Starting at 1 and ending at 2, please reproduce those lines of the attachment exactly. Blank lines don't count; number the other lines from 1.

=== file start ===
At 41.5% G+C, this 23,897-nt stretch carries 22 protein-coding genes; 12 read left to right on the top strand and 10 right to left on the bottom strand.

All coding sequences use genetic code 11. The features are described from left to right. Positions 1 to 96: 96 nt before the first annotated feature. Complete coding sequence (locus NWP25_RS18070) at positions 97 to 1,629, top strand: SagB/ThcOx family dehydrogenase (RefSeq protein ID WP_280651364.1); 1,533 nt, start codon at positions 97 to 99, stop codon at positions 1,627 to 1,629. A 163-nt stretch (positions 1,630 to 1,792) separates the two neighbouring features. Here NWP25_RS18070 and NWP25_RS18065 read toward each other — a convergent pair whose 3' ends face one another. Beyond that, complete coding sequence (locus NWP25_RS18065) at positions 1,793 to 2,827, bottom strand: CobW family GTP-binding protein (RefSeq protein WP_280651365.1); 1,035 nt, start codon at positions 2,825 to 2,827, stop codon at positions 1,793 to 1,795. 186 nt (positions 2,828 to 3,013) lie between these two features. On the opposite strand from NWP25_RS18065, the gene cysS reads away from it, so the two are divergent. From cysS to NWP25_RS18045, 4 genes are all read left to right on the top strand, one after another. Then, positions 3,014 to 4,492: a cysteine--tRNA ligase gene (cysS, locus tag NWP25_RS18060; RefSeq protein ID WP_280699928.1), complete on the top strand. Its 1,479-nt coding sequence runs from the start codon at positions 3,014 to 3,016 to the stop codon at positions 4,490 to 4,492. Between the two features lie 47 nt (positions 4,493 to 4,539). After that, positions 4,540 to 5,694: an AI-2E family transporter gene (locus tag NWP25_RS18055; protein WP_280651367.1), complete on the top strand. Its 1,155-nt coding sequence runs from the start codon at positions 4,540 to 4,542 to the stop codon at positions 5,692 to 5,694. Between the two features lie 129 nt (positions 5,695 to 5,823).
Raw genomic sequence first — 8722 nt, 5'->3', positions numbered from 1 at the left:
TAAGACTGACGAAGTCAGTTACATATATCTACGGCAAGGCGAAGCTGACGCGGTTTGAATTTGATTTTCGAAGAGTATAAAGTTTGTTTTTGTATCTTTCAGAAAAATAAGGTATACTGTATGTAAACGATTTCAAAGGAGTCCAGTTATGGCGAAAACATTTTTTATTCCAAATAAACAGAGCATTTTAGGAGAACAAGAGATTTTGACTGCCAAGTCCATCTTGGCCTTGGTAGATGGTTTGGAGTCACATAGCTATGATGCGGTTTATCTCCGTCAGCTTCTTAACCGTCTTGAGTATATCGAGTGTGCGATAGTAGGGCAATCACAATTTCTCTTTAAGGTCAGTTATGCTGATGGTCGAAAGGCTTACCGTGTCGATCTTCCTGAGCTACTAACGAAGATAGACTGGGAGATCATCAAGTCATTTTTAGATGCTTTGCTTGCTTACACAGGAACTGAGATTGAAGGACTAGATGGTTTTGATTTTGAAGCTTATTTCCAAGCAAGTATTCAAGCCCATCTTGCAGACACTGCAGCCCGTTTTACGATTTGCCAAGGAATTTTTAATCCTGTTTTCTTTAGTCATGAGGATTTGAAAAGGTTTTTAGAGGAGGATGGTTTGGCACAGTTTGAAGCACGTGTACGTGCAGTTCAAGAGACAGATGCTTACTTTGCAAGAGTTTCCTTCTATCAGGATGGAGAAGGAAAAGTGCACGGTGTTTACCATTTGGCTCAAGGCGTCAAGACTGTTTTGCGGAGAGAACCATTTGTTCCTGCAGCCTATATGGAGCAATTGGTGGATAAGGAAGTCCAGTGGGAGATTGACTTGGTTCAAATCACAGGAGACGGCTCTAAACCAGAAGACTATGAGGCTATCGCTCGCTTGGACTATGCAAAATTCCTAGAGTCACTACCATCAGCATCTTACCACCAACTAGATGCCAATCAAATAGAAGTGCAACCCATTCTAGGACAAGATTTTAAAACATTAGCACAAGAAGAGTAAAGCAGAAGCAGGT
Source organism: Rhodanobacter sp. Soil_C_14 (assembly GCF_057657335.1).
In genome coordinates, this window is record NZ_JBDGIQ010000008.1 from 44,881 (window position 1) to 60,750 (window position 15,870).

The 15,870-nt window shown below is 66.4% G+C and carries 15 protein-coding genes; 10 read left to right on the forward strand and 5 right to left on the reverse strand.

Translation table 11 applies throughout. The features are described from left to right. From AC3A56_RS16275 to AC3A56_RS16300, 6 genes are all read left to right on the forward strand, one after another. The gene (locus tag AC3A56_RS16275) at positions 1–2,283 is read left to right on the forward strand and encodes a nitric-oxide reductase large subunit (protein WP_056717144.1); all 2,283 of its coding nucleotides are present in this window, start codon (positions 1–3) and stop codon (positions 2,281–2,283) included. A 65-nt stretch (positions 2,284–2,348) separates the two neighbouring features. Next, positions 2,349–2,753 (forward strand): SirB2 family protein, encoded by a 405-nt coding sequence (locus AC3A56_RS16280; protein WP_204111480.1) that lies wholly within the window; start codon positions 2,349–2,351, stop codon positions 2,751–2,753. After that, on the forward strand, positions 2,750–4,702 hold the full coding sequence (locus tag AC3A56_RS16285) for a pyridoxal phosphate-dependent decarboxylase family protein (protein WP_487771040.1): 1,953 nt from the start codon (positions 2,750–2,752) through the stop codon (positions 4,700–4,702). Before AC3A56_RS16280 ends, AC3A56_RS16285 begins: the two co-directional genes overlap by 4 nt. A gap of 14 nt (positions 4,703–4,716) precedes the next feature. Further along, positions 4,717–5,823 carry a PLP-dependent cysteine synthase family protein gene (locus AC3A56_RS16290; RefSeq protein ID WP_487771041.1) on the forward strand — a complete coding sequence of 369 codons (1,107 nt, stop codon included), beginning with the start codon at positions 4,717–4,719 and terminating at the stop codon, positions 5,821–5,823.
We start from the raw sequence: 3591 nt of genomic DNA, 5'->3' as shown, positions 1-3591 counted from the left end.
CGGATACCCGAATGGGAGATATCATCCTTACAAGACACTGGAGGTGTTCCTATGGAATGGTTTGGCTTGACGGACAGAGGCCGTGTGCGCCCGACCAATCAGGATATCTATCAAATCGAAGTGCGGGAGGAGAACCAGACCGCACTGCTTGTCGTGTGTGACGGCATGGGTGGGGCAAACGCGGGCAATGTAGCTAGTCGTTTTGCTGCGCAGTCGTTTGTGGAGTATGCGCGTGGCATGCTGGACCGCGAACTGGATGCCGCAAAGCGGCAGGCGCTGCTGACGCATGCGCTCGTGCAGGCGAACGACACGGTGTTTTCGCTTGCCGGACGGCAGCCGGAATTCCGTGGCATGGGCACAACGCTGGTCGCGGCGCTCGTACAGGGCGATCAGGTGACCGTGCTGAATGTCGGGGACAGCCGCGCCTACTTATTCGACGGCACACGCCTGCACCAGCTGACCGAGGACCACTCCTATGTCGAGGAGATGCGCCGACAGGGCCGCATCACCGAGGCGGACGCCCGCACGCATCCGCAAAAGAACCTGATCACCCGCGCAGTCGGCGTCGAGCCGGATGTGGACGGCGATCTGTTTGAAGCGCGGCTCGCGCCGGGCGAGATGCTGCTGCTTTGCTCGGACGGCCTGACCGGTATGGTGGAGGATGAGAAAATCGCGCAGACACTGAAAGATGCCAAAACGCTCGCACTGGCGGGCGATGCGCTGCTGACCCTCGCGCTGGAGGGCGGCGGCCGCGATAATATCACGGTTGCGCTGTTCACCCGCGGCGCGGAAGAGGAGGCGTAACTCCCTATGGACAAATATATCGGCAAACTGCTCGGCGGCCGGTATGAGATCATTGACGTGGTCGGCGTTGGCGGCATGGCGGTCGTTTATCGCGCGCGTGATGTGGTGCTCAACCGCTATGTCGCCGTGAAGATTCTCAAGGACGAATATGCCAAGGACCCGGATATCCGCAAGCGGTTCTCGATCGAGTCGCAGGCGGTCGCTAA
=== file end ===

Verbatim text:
At 41.5% G+C, this 23,897-nt stretch carries 22 protein-coding genes; 12 read left to right on the top strand and 10 right to left on the bottom strand.

All coding sequences use genetic code 11. The features are described from left to right. Positions 1 to 96: 96 nt before the first annotated feature. Complete coding sequence (locus NWP25_RS18070) at positions 97 to 1,629, top strand: SagB/ThcOx family dehydrogenase (RefSeq protein ID WP_280651364.1); 1,533 nt, start codon at positions 97 to 99, stop codon at positions 1,627 to 1,629. A 163-nt stretch (positions 1,630 to 1,792) separates the two neighbouring features. Here NWP25_RS18070 and NWP25_RS18065 read toward each other — a convergent pair whose 3' ends face one another. Beyond that, complete coding sequence (locus NWP25_RS18065) at positions 1,793 to 2,827, bottom strand: CobW family GTP-binding protein (RefSeq protein WP_280651365.1); 1,035 nt, start codon at positions 2,825 to 2,827, stop codon at positions 1,793 to 1,795. 186 nt (positions 2,828 to 3,013) lie between these two features. On the opposite strand from NWP25_RS18065, the gene cysS reads away from it, so the two are divergent. From cysS to NWP25_RS18045, 4 genes are all read left to right on the top strand, one after another. Then, positions 3,014 to 4,492: a cysteine--tRNA ligase gene (cysS, locus tag NWP25_RS18060; RefSeq protein ID WP_280699928.1), complete on the top strand. Its 1,479-nt coding sequence runs from the start codon at positions 3,014 to 3,016 to the stop codon at positions 4,490 to 4,492. Between the two features lie 47 nt (positions 4,493 to 4,539). After that, positions 4,540 to 5,694: an AI-2E family transporter gene (locus tag NWP25_RS18055; protein WP_280651367.1), complete on the top strand. Its 1,155-nt coding sequence runs from the start codon at positions 4,540 to 4,542 to the stop codon at positions 5,692 to 5,694. Between the two features lie 129 nt (positions 5,695 to 5,823).